Ryan Sahijdak (BA, German) translated a 57-page document called “Besitzgeschichte des Fischbräu in Massing.” In doing so, she was able to gain skills such as time management and a finer legal vocabulary set, especially pertaining to Baravian/Southern Germanic-specific terms. This project focused on non-fiction/technical translating, which Ryan found useful for furthering her knowledge. She was also able to collaborate with her advisors as well as other German professors. Ryan hopes to be able to find full-time work as a translator, or at least be able to work on translating part-time.
Kaitlen Sawyer (BA, International Studies) followed a more traditional approach for her project, translating two short stories: “Casa Tomada” by Julio Cortázar in Spanish and a work by Lu Xun in Mandarin Chinese. She learned technical skills like producing drafts, meeting deadlines, and refining her translation methods. During this project, she began to see the process of translation in its more artistic form by recognizing the adaptability of it all depending on the translator as an individual and their experiences. She hopes to use these skills however she can in her future endeavors because of how much it has enriched her life and love of other cultures, languages, and texts.
Samantha Tosa (BS, International Studies and Spanish) worked on her capstone project in the midst of the COVID-19 pandemic which altered her original plans for the project. Samantha took the opportunity to learn about the rich history of interpreting, hear from the perspective of a medical interpreter, and take a 40-hour training course offered by the Interpreter Services Program at Michigan Medicine. She combined this research with her own personal interpretation experience to write a paper on the history of language interpretation and its various contexts.
Mikayla Easley (BA, Russian) completed a capstone project titled, “American Protests through the Russian Lens”. In this project she translated various accounts of Russian state-owned media of American events in order to uncover US-Russian cultural and media relationships, as well as highlight the importance of accurate and efficient news translators.
Stephanie Misevich (BA, German and International Studies) translated a collection of German letters written between three brothers and their family during the Second World War. She was challenged to translate each letter in a way that conveyed the original feeling, personality, and writing style of the individual letter-writers.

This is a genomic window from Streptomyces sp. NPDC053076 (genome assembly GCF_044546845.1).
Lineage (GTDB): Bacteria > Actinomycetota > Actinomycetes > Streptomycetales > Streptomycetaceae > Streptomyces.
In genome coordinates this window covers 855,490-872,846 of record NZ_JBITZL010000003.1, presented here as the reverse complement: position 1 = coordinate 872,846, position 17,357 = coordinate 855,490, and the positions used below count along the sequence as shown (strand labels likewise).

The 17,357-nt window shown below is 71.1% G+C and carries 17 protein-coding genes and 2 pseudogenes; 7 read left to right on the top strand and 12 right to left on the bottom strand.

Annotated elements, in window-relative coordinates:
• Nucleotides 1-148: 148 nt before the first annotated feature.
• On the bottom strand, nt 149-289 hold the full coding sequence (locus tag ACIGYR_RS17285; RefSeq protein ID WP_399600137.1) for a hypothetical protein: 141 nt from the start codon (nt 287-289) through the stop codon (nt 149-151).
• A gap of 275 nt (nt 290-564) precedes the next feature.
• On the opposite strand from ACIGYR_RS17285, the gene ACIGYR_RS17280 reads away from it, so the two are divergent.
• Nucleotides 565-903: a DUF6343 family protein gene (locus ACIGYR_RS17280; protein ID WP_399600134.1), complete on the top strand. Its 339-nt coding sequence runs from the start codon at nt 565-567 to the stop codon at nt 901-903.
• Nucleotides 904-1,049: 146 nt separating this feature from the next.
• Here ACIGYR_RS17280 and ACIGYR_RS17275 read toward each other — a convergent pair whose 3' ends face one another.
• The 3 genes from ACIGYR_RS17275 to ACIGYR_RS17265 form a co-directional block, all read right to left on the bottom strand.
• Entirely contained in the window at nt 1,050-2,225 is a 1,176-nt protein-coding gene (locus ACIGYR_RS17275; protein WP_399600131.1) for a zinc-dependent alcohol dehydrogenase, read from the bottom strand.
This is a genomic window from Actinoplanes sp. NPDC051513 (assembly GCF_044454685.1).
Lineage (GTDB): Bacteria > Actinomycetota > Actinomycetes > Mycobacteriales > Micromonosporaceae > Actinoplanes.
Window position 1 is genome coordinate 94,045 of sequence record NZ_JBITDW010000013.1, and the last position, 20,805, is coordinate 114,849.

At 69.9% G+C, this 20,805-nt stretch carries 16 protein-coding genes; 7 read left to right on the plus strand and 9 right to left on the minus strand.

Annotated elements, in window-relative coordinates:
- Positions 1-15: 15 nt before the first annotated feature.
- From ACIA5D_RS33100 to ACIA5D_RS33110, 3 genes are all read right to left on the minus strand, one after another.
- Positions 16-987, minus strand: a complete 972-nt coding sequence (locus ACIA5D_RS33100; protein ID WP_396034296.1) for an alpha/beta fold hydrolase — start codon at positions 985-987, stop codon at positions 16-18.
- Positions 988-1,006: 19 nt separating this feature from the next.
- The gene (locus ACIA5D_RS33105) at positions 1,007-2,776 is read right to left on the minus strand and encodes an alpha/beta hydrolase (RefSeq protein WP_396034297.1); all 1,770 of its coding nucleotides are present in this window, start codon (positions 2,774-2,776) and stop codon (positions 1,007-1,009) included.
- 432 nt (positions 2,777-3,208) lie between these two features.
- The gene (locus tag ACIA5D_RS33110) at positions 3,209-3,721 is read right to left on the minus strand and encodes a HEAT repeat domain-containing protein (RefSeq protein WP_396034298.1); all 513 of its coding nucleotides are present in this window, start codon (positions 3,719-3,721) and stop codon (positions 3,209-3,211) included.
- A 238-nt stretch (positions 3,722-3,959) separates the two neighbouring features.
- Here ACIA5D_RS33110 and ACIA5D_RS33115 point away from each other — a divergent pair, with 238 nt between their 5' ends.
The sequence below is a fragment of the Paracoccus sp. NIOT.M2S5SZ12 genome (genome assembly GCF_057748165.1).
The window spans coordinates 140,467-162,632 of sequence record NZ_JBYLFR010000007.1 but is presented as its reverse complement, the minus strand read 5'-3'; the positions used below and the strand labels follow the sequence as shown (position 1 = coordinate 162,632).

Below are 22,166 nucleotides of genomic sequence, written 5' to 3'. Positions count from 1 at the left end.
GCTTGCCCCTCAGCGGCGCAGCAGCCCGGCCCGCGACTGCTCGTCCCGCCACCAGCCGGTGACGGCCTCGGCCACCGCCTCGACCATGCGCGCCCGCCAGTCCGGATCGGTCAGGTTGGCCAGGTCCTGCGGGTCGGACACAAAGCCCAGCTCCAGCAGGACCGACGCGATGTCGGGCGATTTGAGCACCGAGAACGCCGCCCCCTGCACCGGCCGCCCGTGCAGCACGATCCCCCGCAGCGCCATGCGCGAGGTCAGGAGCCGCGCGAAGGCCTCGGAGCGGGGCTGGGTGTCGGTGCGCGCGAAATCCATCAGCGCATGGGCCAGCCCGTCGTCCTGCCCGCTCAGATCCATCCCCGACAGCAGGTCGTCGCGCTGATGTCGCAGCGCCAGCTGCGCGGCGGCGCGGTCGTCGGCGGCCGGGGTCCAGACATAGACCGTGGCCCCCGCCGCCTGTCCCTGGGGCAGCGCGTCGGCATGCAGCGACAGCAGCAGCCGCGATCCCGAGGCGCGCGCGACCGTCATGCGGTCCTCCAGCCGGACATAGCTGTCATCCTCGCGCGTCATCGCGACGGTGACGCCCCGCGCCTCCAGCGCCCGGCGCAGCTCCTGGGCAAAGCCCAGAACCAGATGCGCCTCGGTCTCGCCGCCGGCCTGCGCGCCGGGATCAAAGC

Griffin St. Onge (BA, Political Science and French) used her internship in Canada as a launching point for her capstone project. She analyzed communications from the Canadian government in French and English to see how language was used to convey meaning and accomplish governmental goals.
Katherine Thomas (BMus, Performance and BA, French) completed the Minor in Translation Studies with a capstone project translating the opening chapters of Ahmed Sefrioui’s novel The Box of Wonders from French into English.
Michael Ward (BA, Romance Languages & Literatures) interned at Lakeside Software where he translated user interface text of Lakeside software from English into French. His project, “The Ugly Duckling: In Defense of Technical Translation”, allowed him to explore translation in a professional setting and revealed the value and challenges of technical translation.
Anjali Alangaden (BA, Linguistics) dedicated her capstone project to an exploration of translation across campus at the University of Michigan. She worked as an undergraduate intern for Absinthe: World Literature in Translation and also conducted a series of interviews with people engaging translation in many contexts: translating literature, translating historical and legal documents, translating for social justice, and medical interpreting. Her interviews appear in the Translation@Michigan blog and Anjali herself was featured in the May 2018 issue of LSA Magazine, in an article entitled “Finding the Words.”